On February 28, 2023, in Bittner v United States, 598 U.S. (2023) the U.S. Supreme Court, in a five to four decision, ruled that the non-willful FBAR penalty should be assessed per form rather than per account. The decision settles the inconsistent conclusions reached by the Court of Appeals for the Fifth and Ninth Circuits as to whether 31 U.S.C. § 5321 authorizes the IRS to impose multiple non-willful FBAR penalties for the untimely filing of an FBAR.
On October 26, 1970 Congress enacted the Bank Secrecy Act (BSA) also known as the “Currency and Foreign Transaction Reports” to the address the legal and economic impact of foreign banking in the United States. The BSA was enacted, in part, based upon the findings by the House Committee on Banking and Currency (the “Committee”) following a one day investigative hearing held on December 9, 1968. The Committee concluded that Americans were using secret foreign bank accounts and foreign financial institutions for nefarious purposes including income tax evasion, money laundering and other crimes.
As part of the BSA, 31 U.S.C. § 5314(b) Congress tasked the Treasury Secretary with the responsibility of promulgating regulations designed to facilitate the implementation of the BSA. As part of the implementation of the BSA, 31 C.F.R. §103.27 requires a U.S. Citizen with an interest in or control over one or more foreign financial accounts with a value exceeding $10,000 at any time during that calendar year to file FinCen Form 114 (previously TDF 90-22.1 ) with the Commissioner of Internal Revenue on or before June 30 of the following year.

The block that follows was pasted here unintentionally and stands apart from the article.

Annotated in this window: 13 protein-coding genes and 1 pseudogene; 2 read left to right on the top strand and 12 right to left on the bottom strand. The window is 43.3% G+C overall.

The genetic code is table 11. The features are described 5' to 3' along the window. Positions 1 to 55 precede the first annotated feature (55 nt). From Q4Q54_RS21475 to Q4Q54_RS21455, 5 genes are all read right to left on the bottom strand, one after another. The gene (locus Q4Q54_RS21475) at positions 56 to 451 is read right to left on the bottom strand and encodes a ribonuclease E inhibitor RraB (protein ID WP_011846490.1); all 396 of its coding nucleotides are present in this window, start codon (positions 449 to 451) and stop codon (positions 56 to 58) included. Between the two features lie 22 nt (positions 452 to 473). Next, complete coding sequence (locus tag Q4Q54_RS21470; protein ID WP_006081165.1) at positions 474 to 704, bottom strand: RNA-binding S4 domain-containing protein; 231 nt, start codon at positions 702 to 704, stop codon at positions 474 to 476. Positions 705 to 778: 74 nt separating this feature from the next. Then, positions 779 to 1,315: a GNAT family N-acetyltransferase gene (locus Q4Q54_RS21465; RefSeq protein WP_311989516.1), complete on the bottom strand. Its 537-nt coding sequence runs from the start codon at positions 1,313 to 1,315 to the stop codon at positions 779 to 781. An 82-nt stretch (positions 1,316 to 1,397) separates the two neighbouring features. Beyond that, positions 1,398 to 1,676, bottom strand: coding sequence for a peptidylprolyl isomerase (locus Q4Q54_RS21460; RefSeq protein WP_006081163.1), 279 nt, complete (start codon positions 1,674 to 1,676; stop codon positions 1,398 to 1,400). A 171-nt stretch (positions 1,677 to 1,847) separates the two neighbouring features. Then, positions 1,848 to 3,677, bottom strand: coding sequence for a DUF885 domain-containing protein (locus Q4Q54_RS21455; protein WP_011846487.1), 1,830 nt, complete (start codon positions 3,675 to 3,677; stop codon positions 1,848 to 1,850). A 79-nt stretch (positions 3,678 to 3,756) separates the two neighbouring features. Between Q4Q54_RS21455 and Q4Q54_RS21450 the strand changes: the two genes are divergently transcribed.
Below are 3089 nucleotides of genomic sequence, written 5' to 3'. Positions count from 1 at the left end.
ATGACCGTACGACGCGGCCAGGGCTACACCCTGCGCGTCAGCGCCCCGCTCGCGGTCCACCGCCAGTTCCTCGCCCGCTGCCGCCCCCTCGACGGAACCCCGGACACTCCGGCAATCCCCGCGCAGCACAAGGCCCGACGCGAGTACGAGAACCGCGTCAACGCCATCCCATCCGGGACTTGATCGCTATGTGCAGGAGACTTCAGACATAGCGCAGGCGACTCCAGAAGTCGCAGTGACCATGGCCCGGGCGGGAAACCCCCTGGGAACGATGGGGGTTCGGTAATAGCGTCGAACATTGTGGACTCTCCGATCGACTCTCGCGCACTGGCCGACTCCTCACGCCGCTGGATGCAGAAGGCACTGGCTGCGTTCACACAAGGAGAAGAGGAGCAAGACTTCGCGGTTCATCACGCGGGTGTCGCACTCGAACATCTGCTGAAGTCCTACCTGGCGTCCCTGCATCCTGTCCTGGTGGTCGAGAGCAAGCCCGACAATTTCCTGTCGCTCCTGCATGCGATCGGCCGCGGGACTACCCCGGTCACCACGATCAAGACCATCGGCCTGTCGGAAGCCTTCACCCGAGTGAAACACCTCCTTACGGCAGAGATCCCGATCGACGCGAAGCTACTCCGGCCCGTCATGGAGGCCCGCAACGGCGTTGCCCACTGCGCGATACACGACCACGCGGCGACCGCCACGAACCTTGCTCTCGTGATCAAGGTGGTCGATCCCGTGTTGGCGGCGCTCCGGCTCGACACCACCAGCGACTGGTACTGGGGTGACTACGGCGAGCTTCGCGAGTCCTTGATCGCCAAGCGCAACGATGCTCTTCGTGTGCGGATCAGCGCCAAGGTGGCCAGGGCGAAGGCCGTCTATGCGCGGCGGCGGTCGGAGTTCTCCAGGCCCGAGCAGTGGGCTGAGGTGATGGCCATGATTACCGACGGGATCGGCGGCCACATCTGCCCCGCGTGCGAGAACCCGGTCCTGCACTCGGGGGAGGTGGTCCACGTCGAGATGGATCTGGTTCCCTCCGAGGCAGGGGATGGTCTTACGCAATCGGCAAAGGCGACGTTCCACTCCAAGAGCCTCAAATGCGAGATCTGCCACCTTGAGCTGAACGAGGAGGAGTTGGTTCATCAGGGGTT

The power to assess a civil monetary penalty for FBAR violations was vested with the Treasury Secretary but later delegated to the Financial Crimes Enforcement Network (FinCEN). Treasury Order 180-01, 67 Fed. Reg. 64697 (2002). Authority was once again delegated to the Internal Revenue Service. 31 C.F.R. § 103.57.
Alexandru Bittner (“Bittner” or the “Taxpayer”) was a dual citizen of Romania and the United States, who maintained Foreign Financial Accounts overseas during the years 2007-2011. Bittner was unaware that he was required to file FinCEN Form 114, commonly referred to as an “FBAR,” and consequently, failed to file FBARS for the years 2007-2011.
Following his return to the United States from Romania in 2011, the Taxpayer first learned that he was required to file FBARS. Bittner subsequently submitted FBARS for the five year (2007 through 2011), but failed to include all of his Foreign Financial Accounts. After being notified by the Government that his FBAR filings were deficient, Bittner filed corrected FBARs providing information for each of his accounts. The Taxpayer maintained 61 accounts in 2007, 51 in 2008, 53 in 2009 and 2010, and 54 in 2011.
Thereafter the Government assessed a 2.72 Million non-willful FBAR penalty against Bittner, representing a $10,000 penalty for each account for each of the five years. The Government maintained that the non-willful FBAR penalty should be assessed per account rather than per form.
Bittner challenged that penalty in Court, arguing that the BSA authorizes a maximum penalty for non-willful violations of $10,000 per report, not $10,000 per account. The Fifth Circuit disagreed with the Taxpayer and sustained the penalty.
In an earlier decision the Ninth Circuit arrived at a different conclusion. In United States v. Boyd, 991 F. 3d 1077, 1079 (CA9 2021), the Ninth Circuit concluded that the non-willful FBAR penalty should be applied per form rather than per account.